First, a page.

Regardless of whether the Supreme Court is ready to declare a constitutional right to gay marriage, it has the responsibility to fully recognize the decisions Maryland and eight other states, plus the District of Columbia, have made to allow same-sex couples to wed. There is little other conclusion that could be drawn from the arguments Wednesday on the constitutionality of the 1996 Defense of Marriage Act, which banned all federal recognition of same-sex marriages. But whether the justices will find a majority to make such a ruling — or any ruling at all — isn’t certain.
The justices showed less squeamishness about ruling on the merits of the issue than they displayed Tuesday, when considering California’s ban on same-sex marriage. At least five of the justices, including presumed swing vote Anthony Kennedy, appeared troubled by DOMA for one reason or another.
The case in favor of the law, presented by former U.S. Solicitor General Paul Clement on behalf of House Republicans, was entirely unconvincing. He asserted that the reason DOMA was passed was not to express disfavor on gay unions but rather to preserve uniformity in the federal definition of marriage.
But the goal of uniformity for federal purposes could just as easily have been achieved by deferring to state definitions of marriage. Congress made a choice to create two tiers of marriage — “full marriage and the skim milk marriage,” as Justice Ruth Bader Ginsburg put it.
As Justice Kennedy noted, the implications of the federal government making such a choice are not trivial. Some 1,100 federal statutes, dealing with everything from income taxes to Social Security survivor benefits, depend on the definition of marriage. As such, DOMA represents a substantial intrusion into the states’ power to define marriage as they see fit.
Solicitor General Donald Verrilli went further, arguing that DOMA violated the Equal Protection Clause of the Constitution. He is just as right about that as the advocates for marriage equality were the day before in making the same argument about Proposition 8, California’s ban on gay marriage. The trouble is, that line of reasoning leads the court right back into the thickets the justices seemed so keen to avoid in the Proposition 8 case. After all, if it is a violation of Equal Protection, as Verrilli says, to treat an opposite-sex married couple differently than a same-sex married couple, why is it not unconstitutional for states to ban same-sex marriages in the first place?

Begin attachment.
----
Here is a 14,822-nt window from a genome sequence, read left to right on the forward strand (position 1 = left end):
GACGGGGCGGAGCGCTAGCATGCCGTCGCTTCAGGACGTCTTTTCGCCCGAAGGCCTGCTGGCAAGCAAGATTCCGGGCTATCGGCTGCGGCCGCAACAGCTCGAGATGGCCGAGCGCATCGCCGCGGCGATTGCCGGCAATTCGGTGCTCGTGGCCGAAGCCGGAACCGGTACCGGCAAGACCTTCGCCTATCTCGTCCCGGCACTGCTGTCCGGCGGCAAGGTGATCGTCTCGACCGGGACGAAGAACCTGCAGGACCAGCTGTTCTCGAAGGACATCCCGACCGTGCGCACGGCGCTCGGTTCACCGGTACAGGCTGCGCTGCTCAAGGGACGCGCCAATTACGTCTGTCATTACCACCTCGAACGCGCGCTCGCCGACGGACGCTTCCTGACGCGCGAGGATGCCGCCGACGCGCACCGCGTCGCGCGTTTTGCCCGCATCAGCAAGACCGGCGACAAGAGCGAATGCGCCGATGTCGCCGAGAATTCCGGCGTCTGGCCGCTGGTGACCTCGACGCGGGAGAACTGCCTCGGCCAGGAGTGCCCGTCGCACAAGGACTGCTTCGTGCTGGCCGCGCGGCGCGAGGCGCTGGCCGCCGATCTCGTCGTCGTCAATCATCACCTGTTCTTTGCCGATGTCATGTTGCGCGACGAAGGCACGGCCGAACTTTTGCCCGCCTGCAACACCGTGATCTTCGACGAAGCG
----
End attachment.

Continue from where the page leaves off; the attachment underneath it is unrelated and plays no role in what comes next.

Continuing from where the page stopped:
Unless the liberal justices and Kennedy join together in a decision based on states’ rights, the question in the DOMA case and the Proposition 8 case will be whether laws treating gays differently should be subject to “heightened scrutiny,” given the history of discrimination against them and their inability to defend themselves through the political process. If justices are reluctant to make a broad ruling on the constitutionality of gay marriage bans, they may find themselves looking for a way to avoid deciding this question, too.
And this case provides them with one. Much of the argument in Tuesday’s case centered on whether the appellants, a group of Californians who organized the Proposition 8 campaign in the first place, had legal standing. The first half of Wednesday’s hearing centered on the same kind of question. President Barack Obama has refused to defend DOMA. Instead, Republican leaders in Congress stepped in to defend the law under the auspices of the Bipartisan Legal Advisory Group. The court went so far as to request that Harvard law professor Vicki Jackson make the argument that the justices have no business reviewing the case in the first place.
Her arguments appeared to gain some traction, even from liberal justices who worry about the precedent set when the executive branch requests an appeal from a lower court decision with which it does not disagree. The court could rule that the appellants lacked standing and allow the lower court decision to stand. That would help the original plaintiff in the case, Edith Windsor, who faced a $360,000 inheritance tax bill when Thea Clara Spyer, whom she had married in Canada, died in 2009. But it would leave the constitutionality of DOMA undecided, just as it may well leave the constitutionality of Proposition 8 undecided.
Ultimately, that might not amount to a huge setback for the cause of gay rights. The political environment is shifting rapidly in favor of equality. But it would be a tremendous blow to the prestige of the court if, presented with the central civil rights issue of the day, it decides to take a pass not once but twice.